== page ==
If you are a rugby fan, you will know that the wording of the referee's question to the TMO is crucial: if he asks 'is there any reason why I can't award the try?’ and the TMO pictures are inconclusive, the try will be awarded. If he asks 'should I award the try?’ and the TMO pictures are inconclusive, the try will not be awarded.
In the case of Easinghall Ltd v Revenue and Customs Commissioners ( UKUT 0105 (TCC)), the exact question that was being asked was equally crucial. The Upper Tribunal ruled that HMRC must close their enquiry into a company’s tax return. The decision was made on the basis that, in its discovery assessment, HMRC had addressed the question of whether the company's business profits had been understated and it couldn't subsequently open an enquiry into the same point.
The decision overturns that of the First Tier Tribunal which had concluded that, in conducting its discovery assessment, HMRC had asked a more narrow question and the subsequent enquiry could therefore continue.
HMRC opened an enquiry into Easinghall Ltd’s tax return for the year 2010/2011. The enquiry was conducted by HMRC officer, Mr Laurie, who concluded that the company had understated its profits for the period, basing his decision on information he had obtained from the company’s supplier. He amended the calculation of the company’s profits and the corporation tax due.
By the time the decision was made, Easinghall had submitted its tax return for the next year, 2011/12. Mr Laurie considered it was likely that the company had understated its profits and its tax liability for 2011/2012 in the same way, although he did not have any direct evidence to show this. He relied on the “presumption of continuity” which presumes that a situation continues unless there has been a change.
Mr Laurie could have opened an enquiry into the 2011/2012 tax return as he was within the time limit to do so. Instead, he issued a discovery assessment on the basis that the company had carelessly or deliberately brought about an underassessment of tax. Mr Laurie also imposed penalties for both years 2010/2011 and 2011/2012.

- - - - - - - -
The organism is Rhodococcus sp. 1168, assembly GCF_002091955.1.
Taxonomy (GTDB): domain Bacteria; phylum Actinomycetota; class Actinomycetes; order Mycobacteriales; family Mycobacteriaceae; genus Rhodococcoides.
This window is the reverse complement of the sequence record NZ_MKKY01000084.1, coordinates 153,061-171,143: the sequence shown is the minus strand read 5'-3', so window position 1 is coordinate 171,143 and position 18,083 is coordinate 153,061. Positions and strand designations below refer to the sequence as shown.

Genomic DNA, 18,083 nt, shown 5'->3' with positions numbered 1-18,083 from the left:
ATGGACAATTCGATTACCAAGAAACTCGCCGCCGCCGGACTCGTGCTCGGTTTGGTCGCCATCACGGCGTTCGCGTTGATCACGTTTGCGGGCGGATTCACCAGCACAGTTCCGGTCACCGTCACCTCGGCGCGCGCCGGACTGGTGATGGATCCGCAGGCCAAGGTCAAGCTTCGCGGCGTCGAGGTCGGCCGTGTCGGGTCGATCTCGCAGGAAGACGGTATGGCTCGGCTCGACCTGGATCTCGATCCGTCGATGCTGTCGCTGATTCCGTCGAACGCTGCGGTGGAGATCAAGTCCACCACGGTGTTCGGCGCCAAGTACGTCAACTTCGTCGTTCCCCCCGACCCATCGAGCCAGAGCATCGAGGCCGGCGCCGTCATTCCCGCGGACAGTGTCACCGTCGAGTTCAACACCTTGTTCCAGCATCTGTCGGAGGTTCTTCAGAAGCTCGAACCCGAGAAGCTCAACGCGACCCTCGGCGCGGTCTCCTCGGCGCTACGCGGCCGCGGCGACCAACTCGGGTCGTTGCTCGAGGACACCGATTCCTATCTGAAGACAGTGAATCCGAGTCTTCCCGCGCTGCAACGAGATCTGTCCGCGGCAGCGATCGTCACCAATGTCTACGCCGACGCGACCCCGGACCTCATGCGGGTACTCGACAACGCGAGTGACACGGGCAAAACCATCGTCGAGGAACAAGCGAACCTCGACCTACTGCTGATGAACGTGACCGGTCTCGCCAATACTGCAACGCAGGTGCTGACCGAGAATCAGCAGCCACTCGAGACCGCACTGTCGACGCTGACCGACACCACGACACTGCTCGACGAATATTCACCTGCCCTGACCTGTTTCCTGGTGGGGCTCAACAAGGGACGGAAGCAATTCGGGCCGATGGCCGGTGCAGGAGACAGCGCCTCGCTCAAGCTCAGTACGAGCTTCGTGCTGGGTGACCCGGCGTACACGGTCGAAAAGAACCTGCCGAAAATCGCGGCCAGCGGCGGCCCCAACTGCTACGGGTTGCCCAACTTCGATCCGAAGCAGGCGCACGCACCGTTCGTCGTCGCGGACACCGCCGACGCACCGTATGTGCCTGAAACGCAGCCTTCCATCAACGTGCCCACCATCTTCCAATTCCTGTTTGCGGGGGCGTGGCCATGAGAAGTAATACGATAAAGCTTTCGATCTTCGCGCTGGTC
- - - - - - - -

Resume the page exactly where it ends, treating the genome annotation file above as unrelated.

Easinghall appealed against the amendment to its 2010/2011 tax return, against the discovery assessment and against the imposition of penalties. Another HMRC officer, Mr Musgrove, conducted a review of the decisions and concluded that the tax liability for 2010/2011 had been incorrectly calculated and should be reduced and the penalty reduced accordingly. With regards the 2011/2012 tax year, he wrote in his letter to Easinghall that there was insufficient evidence to support the amount assessed and the assessment and penalty should therefore be cancelled, reducing the liability to nil.
Unsurprisingly, Easinghall did not appeal against the decision in relation to the 2011/2012 tax year and, according to the Taxes Management Act 1970, the matter was therefore treated as having been settled by agreement with the same consequences as if the tribunal had determined the matter. However, a week later, Mr Laurie opened a new enquiry into Easinghall’s 2011/2012 tax return and, in particular, into whether Easinghall’s business takings had been under-reported. Easinghall made an application to the First-tier Tribunal for a direction that HMRC close the enquiry.
The Decision of the First Tier Tribunal
The First Tier Tribunal ruled that it was open to HMRC to continue the enquiry. It determined that, although there had been an agreement and the subject matter of that agreement could not be re-opened, the agreement was limited to the question of whether there had been sufficient evidence to show that there was an understatement of business takings.
According to the First Tier Tribunal, the agreement did not cover the wider question of whether there had been an understatement of business takings.
The Decision of the Upper Tribunal
The Upper Tribunal re-examined whether HMRC should be ordered to close the enquiry and decided that the First Tier Tribunal had erred in its decision to allow HMRC to continue.
Mrs Justice Rose considered the relevant legislation and the wording of the letter that Mr Musgrove had sent to Easinghall. She decided that the conclusion of the review by Mr Musgovre must be treated as an agreement between HMRC and Easinghall, and the subject matter of that agreement was whether Easinghall had understated its profits in the 2011/2012 tax year.
As HMRC had already made an agreement on this point, it was not open to them to assert again that Easinghall had understated its business profits and the enquiry should therefore be closed.
Although the taxpayer was successful in this case, it shows that (unlike rugby referees) HMRC are willing to re-open matters that have seemingly already been concluded. The wording of any agreement or deemed agreement with HMRC should be carefully considered as its scope may be narrower that one might at first assume.
Mrs Justice Rose pointed out that if any other element of Easinghall’s return (other than whether business takings had been understated) had been questioned by HMRC, Easinghall would not have been able to rely on the agreement.